I find so much of goodness still,
In men whom men pronounce divine

I find so much of sin and blot,
I hesitate to draw a line

Between the two, where God has not.” Birth and Parentage. - George Gordon Byron, born January 22, 1788, in London, was the only son of Captain Jack Byron and Catharine Gordon. The Byrons trace their descent from the

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de Buruns of the Norman conquest. Byron prided himself upon his ancestry, at one time advancing the snobbish opinion that he and his aristocratic friends were, of course, greater poets than Wordsworth and the other Lakers, because the Lakers were not Peers. Byron, however, had little reason to be proud of his immediate ancestors, for, though he must have inherited a wonderful nervous system, one keen, alert, and responsive to the external world of sound, form, and color, he also inherited those unfortunate characteristics and tendencies that justify Castelar in calling Byron "condemned from the cradle." Byron's father, “Mad Jack," as he was called, had a bad record. He ran away with the wife of the Marquis of Carmarthen; bad as this was, his conduct towards her after she had become his legal wife was worse, for he treated her with heartless cruelty. She died in 1784, having given birth to two daughters, one of whom, Augusta, plays so important a part in the life of our poet. About a year after the death of his first wife, “Mad Jack” married Miss Catharine Gordon of Gight, who was the owner of estates in Aberdeenshire-a fact which enhanced her worth in the estimation of her spendthrift wooer. In five years the English profligate had squandered his wife's property, and a year or two after Byron's birth the father fled to escape his importunate creditors. In 1791 he died in France.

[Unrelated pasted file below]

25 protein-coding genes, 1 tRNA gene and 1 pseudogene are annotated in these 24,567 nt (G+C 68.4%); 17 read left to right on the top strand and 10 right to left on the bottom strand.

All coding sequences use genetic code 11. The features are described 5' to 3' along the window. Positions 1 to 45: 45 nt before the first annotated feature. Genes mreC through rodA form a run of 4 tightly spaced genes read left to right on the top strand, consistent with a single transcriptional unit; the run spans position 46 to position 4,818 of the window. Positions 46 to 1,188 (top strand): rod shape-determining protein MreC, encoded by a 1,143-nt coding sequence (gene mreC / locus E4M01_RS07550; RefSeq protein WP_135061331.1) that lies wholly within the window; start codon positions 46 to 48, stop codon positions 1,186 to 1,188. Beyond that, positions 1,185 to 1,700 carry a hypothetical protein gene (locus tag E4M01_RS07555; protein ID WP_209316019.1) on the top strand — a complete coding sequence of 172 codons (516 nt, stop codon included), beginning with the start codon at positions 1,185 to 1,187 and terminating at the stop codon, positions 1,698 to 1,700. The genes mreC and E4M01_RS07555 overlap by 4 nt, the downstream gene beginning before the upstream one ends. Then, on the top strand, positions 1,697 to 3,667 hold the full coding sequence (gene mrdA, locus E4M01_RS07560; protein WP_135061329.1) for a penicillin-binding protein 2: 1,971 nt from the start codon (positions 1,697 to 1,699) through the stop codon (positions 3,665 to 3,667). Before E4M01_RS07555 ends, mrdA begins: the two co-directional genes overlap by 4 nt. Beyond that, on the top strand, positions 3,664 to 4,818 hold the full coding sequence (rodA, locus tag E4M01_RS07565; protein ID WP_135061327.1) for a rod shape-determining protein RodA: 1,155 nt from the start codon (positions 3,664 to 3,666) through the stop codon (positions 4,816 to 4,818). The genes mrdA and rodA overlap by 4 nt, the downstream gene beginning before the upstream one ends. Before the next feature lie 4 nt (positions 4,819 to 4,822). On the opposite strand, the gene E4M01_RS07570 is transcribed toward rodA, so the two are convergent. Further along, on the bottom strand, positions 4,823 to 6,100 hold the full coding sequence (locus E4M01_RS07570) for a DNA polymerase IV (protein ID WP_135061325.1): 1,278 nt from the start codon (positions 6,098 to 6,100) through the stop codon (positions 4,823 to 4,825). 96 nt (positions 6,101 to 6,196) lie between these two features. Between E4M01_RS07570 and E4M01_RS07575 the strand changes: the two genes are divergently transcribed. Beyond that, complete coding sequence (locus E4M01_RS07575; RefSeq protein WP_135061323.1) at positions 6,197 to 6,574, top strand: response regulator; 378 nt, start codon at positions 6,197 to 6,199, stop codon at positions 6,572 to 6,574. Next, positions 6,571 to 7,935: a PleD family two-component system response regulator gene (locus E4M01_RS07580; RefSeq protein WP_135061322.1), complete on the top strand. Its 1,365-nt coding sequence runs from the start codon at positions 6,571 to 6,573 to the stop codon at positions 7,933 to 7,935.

Mrs. Byron, in some respects, was as ill-adapted to be the parent of a great poet as was the father. She was proud, impetuous, whimsical. "Your mother's a fool!” once said a schoolboy to Byron. “I know it,” was the laconic reply. She was vehement, hysterical, and, on the whole, would seem to have been appointed in irony to train this volcanic child of abnormal sensibility and genius,” says Roden Noel. On one occasion she ended a tirade by calling him a "lame brat!” It is said with quivering lips and flashing eye he replied, “I was born so, mother!”

This lameness of Byron's was a continual source of keen annoyance to his sensitive soul. Even when on his deathbed he thought of it, for he objected to having his feet blistered, but